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Citrus in the home garden

Citrus trees are an important part of any edible garden, providing a fresh, tangy and nutritious addition to a sustainable kitchen, even in the depths of winter.  Once established, many citrus are easy to grow and can be cared for with a few simple skills and materials.

Course Notes
© Scott Hitchins


There are hundreds of varieties of citrus available, many of which will do well in Melbourne’s climate.

With the introduction of ‘Flying Dragon’ rootstock, all varieties can be grown as miniatures in pots but if you want serious amounts of fruit, in-ground is the way to go.  The varieties named below are your best bets for this region but you will always find exceptions with local gardeners successfully growing varieties that are deemed unsuitable for our climate, so if a variety you love is not listed, pick your best, sunniest, frost-free spot and give it a go.

Lemons: Most nurseries will stock ‘Eureka’, ’Lisbon’ and Meyer lemons. If you often use lemon juice or zest in your cooking, then Eureka is the one for you. Plant it a good spot near the kitchen door so you can grab a lemon whenever you need one. Eureka will bear delicious lemony fruit for about ten months of the year. Lisbon is a hardy and delicious lemon but most of the crop will ripen at the same time: a good tree for lovers of marmalade or lemonade. Meyer is thought to be a lemon/orange hybrid loved by some for fresh eating but disappointing for its lack of lemon acidity in cooking.  Meyer is much better suited to (large) pots than the others.

Limes: Tahitian is a great small to medium tree that produces an abundance of delicious limes that will ripe across summer and autumn. The Kaffir lime produces a wrinkly fruit that many find too perfumed for drinks but it is the leaf used in South-east Asian dishes that it is valued for. Given how few leaves most of us use in a year, consider having a go at bud-grafting a branch onto another citrus to save space for more productive trees. The Mexican lime (aka West Indian lime) is much better suited to tropical areas but is still often sold in nurseries in Melbourne. Native Australian Finger Limes are best grown in pots and require a good warm spot to produce well.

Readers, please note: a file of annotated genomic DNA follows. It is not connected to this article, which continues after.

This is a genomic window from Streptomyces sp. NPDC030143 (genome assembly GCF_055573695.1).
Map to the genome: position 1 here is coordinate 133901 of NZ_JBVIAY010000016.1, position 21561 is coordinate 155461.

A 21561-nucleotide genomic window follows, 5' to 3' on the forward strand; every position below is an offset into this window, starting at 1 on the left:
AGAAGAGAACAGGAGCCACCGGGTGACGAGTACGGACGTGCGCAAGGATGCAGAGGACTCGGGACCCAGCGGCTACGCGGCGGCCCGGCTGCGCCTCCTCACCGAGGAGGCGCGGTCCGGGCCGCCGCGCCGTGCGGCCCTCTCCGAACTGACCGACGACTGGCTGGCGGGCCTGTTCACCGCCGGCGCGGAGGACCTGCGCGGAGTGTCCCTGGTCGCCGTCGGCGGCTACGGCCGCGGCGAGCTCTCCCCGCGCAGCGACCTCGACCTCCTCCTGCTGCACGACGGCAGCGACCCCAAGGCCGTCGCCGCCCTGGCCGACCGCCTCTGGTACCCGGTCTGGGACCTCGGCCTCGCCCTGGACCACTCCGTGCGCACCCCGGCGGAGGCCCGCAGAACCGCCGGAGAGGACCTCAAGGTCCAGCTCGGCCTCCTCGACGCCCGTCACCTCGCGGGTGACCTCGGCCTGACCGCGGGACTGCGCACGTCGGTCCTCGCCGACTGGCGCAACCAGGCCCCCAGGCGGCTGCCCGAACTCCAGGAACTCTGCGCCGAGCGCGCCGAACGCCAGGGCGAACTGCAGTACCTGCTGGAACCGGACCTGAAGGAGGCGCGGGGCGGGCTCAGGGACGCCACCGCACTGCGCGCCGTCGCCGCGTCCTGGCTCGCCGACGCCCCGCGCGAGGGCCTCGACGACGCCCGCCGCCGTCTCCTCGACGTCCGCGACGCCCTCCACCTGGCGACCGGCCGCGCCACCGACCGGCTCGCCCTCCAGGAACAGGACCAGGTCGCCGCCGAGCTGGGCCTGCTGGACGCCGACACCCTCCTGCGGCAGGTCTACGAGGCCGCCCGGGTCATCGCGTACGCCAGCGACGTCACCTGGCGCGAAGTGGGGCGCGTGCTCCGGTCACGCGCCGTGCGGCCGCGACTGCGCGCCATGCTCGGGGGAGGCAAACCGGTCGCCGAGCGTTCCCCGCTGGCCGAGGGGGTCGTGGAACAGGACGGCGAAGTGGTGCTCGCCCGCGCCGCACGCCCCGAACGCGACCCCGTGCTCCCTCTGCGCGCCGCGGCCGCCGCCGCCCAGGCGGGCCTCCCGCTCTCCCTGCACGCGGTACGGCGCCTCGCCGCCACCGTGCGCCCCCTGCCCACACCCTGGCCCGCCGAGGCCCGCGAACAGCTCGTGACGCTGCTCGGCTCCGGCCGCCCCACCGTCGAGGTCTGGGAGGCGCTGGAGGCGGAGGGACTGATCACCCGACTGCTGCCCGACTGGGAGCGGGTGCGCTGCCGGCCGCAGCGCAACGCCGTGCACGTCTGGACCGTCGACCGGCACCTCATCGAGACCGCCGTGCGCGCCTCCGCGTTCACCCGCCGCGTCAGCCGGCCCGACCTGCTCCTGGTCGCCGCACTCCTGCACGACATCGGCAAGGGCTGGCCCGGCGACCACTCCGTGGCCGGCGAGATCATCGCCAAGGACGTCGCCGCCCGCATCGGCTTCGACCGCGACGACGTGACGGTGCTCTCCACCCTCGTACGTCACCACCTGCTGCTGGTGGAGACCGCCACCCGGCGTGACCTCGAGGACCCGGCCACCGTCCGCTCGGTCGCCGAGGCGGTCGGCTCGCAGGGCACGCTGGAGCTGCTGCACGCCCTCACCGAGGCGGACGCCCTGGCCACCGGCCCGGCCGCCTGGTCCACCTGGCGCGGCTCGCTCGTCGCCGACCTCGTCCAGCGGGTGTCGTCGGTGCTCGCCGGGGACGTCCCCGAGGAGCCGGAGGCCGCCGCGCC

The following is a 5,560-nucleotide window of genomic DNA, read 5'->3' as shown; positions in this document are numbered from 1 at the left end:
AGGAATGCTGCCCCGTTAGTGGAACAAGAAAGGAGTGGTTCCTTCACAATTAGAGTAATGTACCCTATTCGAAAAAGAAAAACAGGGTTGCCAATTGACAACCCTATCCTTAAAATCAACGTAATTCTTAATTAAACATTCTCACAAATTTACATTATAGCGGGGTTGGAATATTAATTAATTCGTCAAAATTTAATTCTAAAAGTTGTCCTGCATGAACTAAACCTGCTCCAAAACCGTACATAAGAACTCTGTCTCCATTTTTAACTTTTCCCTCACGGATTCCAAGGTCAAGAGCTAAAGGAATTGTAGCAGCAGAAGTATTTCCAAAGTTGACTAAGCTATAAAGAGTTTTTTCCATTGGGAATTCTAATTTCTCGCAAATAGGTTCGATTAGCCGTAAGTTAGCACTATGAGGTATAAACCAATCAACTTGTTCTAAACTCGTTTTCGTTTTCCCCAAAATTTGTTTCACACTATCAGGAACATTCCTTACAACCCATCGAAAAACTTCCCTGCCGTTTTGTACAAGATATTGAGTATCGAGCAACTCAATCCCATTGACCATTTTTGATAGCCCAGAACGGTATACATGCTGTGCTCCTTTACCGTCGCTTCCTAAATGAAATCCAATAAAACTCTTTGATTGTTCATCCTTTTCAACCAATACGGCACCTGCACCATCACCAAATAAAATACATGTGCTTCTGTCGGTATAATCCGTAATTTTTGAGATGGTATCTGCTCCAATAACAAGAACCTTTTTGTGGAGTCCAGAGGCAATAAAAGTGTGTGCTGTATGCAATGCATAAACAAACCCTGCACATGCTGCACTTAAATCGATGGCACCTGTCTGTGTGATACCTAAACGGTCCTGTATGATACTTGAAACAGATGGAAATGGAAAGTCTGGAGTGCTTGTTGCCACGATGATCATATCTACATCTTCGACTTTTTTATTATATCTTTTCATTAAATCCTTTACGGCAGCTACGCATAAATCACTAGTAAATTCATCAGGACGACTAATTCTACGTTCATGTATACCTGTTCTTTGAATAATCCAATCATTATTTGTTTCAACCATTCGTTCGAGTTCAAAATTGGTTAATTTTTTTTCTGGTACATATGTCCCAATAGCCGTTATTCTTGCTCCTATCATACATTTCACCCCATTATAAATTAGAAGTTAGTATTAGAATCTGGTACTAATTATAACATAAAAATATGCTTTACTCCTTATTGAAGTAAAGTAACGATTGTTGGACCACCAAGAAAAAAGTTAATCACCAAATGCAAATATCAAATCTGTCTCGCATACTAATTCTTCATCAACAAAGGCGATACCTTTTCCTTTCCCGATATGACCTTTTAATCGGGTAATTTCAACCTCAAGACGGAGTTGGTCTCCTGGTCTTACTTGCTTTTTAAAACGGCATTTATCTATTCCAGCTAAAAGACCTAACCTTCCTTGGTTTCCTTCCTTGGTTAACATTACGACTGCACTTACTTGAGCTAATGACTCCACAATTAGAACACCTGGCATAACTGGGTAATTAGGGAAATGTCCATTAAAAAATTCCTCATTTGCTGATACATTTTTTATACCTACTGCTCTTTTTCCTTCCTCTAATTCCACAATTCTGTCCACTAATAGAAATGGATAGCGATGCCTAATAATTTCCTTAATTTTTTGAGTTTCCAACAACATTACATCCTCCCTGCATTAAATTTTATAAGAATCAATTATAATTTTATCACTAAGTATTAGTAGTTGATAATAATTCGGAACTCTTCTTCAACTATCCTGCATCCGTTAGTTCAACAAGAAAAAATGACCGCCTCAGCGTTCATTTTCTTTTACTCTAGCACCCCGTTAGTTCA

Oranges: Your best choice for homegrown oranges is the Navel orange, in particular; Washington Navel.  Valencia is rather harder to grow unless planted in just the right sunny spot, but it has the advantage of holding its fruit on the tree for a long time.

Mandarins: Good choices for tasty, sweet mandarins in Melbourne are the Satsuma or the orange/mandarin hybrid sold as Murcott or Honey Murcott.  Both are cold- hardy trees but the fruit is prone to frost damage.  Thin fruit very heavily to get decent sized sweet fruit instead of hundreds of dry, tasteless marbles.

Tangelo: One choice here: Minneola, which is partly self-fertile.  Other tangelos (a mandarin/grapefruit hybrid), unlike most citrus, require cross-pollination.

Grapefruit: Either move further north or grow the variety Wheeny.

Cumquat: Great for marmalade and candying, look for the variety Marumi which is tastier than the commonly available Nagami.  Eat skin-and-all to get the best flavour.